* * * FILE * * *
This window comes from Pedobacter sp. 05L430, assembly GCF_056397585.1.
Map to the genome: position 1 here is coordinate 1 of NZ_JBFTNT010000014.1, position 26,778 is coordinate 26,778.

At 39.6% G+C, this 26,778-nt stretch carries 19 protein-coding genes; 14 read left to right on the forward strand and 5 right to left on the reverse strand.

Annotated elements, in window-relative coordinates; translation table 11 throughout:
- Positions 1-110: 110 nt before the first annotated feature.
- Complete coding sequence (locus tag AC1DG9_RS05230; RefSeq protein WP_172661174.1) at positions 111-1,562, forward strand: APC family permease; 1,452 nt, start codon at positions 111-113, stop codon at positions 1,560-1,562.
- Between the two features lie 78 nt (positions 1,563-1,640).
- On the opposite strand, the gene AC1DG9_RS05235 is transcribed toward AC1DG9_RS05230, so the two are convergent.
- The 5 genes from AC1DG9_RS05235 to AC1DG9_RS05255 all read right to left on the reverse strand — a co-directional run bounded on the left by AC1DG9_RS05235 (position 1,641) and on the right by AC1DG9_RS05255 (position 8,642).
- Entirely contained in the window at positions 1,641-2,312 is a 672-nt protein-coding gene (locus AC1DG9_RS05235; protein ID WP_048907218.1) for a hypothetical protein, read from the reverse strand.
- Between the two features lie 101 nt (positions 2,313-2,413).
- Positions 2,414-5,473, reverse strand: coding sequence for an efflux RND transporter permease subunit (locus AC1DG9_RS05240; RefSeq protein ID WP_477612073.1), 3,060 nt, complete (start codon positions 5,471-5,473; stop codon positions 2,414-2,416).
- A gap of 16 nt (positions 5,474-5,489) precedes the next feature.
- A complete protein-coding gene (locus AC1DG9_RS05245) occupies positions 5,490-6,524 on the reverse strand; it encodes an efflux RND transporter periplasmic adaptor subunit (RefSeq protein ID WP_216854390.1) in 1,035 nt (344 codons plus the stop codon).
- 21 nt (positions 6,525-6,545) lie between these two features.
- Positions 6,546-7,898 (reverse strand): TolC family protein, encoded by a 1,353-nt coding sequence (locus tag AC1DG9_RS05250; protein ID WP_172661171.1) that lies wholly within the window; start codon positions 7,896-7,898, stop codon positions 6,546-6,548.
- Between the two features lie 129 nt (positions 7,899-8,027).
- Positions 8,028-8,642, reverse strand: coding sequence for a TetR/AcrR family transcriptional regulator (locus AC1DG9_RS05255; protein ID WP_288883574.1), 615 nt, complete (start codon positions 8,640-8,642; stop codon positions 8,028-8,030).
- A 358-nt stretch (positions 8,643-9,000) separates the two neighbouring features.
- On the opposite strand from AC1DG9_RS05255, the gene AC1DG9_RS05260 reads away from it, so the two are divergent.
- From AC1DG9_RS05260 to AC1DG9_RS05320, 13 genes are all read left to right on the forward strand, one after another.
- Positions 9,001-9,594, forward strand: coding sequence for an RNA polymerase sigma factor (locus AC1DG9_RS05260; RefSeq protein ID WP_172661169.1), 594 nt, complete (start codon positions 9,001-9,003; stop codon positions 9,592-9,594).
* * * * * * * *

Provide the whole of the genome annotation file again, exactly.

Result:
This window comes from Pedobacter sp. 05L430, assembly GCF_056397585.1.
Map to the genome: position 1 here is coordinate 1 of NZ_JBFTNT010000014.1, position 26,778 is coordinate 26,778.

At 39.6% G+C, this 26,778-nt stretch carries 19 protein-coding genes; 14 read left to right on the forward strand and 5 right to left on the reverse strand.

Annotated elements, in window-relative coordinates; translation table 11 throughout:
- Positions 1-110: 110 nt before the first annotated feature.
- Complete coding sequence (locus tag AC1DG9_RS05230; RefSeq protein WP_172661174.1) at positions 111-1,562, forward strand: APC family permease; 1,452 nt, start codon at positions 111-113, stop codon at positions 1,560-1,562.
- Between the two features lie 78 nt (positions 1,563-1,640).
- On the opposite strand, the gene AC1DG9_RS05235 is transcribed toward AC1DG9_RS05230, so the two are convergent.
- The 5 genes from AC1DG9_RS05235 to AC1DG9_RS05255 all read right to left on the reverse strand — a co-directional run bounded on the left by AC1DG9_RS05235 (position 1,641) and on the right by AC1DG9_RS05255 (position 8,642).
- Entirely contained in the window at positions 1,641-2,312 is a 672-nt protein-coding gene (locus AC1DG9_RS05235; protein ID WP_048907218.1) for a hypothetical protein, read from the reverse strand.
- Between the two features lie 101 nt (positions 2,313-2,413).
- Positions 2,414-5,473, reverse strand: coding sequence for an efflux RND transporter permease subunit (locus AC1DG9_RS05240; RefSeq protein ID WP_477612073.1), 3,060 nt, complete (start codon positions 5,471-5,473; stop codon positions 2,414-2,416).
- A gap of 16 nt (positions 5,474-5,489) precedes the next feature.
- A complete protein-coding gene (locus AC1DG9_RS05245) occupies positions 5,490-6,524 on the reverse strand; it encodes an efflux RND transporter periplasmic adaptor subunit (RefSeq protein ID WP_216854390.1) in 1,035 nt (344 codons plus the stop codon).
- 21 nt (positions 6,525-6,545) lie between these two features.
- Positions 6,546-7,898 (reverse strand): TolC family protein, encoded by a 1,353-nt coding sequence (locus tag AC1DG9_RS05250; protein ID WP_172661171.1) that lies wholly within the window; start codon positions 7,896-7,898, stop codon positions 6,546-6,548.
- Between the two features lie 129 nt (positions 7,899-8,027).
- Positions 8,028-8,642, reverse strand: coding sequence for a TetR/AcrR family transcriptional regulator (locus AC1DG9_RS05255; protein ID WP_288883574.1), 615 nt, complete (start codon positions 8,640-8,642; stop codon positions 8,028-8,030).
- A 358-nt stretch (positions 8,643-9,000) separates the two neighbouring features.
- On the opposite strand from AC1DG9_RS05255, the gene AC1DG9_RS05260 reads away from it, so the two are divergent.
- From AC1DG9_RS05260 to AC1DG9_RS05320, 13 genes are all read left to right on the forward strand, one after another.
- Positions 9,001-9,594, forward strand: coding sequence for an RNA polymerase sigma factor (locus AC1DG9_RS05260; RefSeq protein ID WP_172661169.1), 594 nt, complete (start codon positions 9,001-9,003; stop codon positions 9,592-9,594).